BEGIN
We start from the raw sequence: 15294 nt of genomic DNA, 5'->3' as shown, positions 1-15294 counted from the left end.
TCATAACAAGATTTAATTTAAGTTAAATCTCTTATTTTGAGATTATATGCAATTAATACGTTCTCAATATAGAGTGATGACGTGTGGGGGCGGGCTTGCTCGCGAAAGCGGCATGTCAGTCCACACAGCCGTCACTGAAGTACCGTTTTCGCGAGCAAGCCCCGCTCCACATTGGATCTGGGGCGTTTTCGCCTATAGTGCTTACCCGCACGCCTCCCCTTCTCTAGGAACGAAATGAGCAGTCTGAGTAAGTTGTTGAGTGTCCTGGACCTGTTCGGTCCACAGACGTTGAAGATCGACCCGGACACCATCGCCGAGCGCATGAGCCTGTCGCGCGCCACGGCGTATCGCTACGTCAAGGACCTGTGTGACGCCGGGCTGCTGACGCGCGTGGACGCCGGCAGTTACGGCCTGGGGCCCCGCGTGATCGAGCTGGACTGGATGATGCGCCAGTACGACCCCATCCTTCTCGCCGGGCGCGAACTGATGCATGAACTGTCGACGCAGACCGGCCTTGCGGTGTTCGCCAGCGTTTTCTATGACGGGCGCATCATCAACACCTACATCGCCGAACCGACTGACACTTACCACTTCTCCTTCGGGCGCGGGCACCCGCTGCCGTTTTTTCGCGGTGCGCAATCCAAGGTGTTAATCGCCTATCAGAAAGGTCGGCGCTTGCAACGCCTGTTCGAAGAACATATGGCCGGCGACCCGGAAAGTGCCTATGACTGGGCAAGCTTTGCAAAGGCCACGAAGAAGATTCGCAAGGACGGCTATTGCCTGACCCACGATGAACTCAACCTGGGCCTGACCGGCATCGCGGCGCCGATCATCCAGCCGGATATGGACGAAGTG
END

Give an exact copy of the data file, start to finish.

We start from the raw sequence: 15294 nt of genomic DNA, 5'->3' as shown, positions 1-15294 counted from the left end.
TCATAACAAGATTTAATTTAAGTTAAATCTCTTATTTTGAGATTATATGCAATTAATACGTTCTCAATATAGAGTGATGACGTGTGGGGGCGGGCTTGCTCGCGAAAGCGGCATGTCAGTCCACACAGCCGTCACTGAAGTACCGTTTTCGCGAGCAAGCCCCGCTCCACATTGGATCTGGGGCGTTTTCGCCTATAGTGCTTACCCGCACGCCTCCCCTTCTCTAGGAACGAAATGAGCAGTCTGAGTAAGTTGTTGAGTGTCCTGGACCTGTTCGGTCCACAGACGTTGAAGATCGACCCGGACACCATCGCCGAGCGCATGAGCCTGTCGCGCGCCACGGCGTATCGCTACGTCAAGGACCTGTGTGACGCCGGGCTGCTGACGCGCGTGGACGCCGGCAGTTACGGCCTGGGGCCCCGCGTGATCGAGCTGGACTGGATGATGCGCCAGTACGACCCCATCCTTCTCGCCGGGCGCGAACTGATGCATGAACTGTCGACGCAGACCGGCCTTGCGGTGTTCGCCAGCGTTTTCTATGACGGGCGCATCATCAACACCTACATCGCCGAACCGACTGACACTTACCACTTCTCCTTCGGGCGCGGGCACCCGCTGCCGTTTTTTCGCGGTGCGCAATCCAAGGTGTTAATCGCCTATCAGAAAGGTCGGCGCTTGCAACGCCTGTTCGAAGAACATATGGCCGGCGACCCGGAAAGTGCCTATGACTGGGCAAGCTTTGCAAAGGCCACGAAGAAGATTCGCAAGGACGGCTATTGCCTGACCCACGATGAACTCAACCTGGGCCTGACCGGCATCGCGGCGCCGATCATCCAGCCGGATATGGACGAAGTG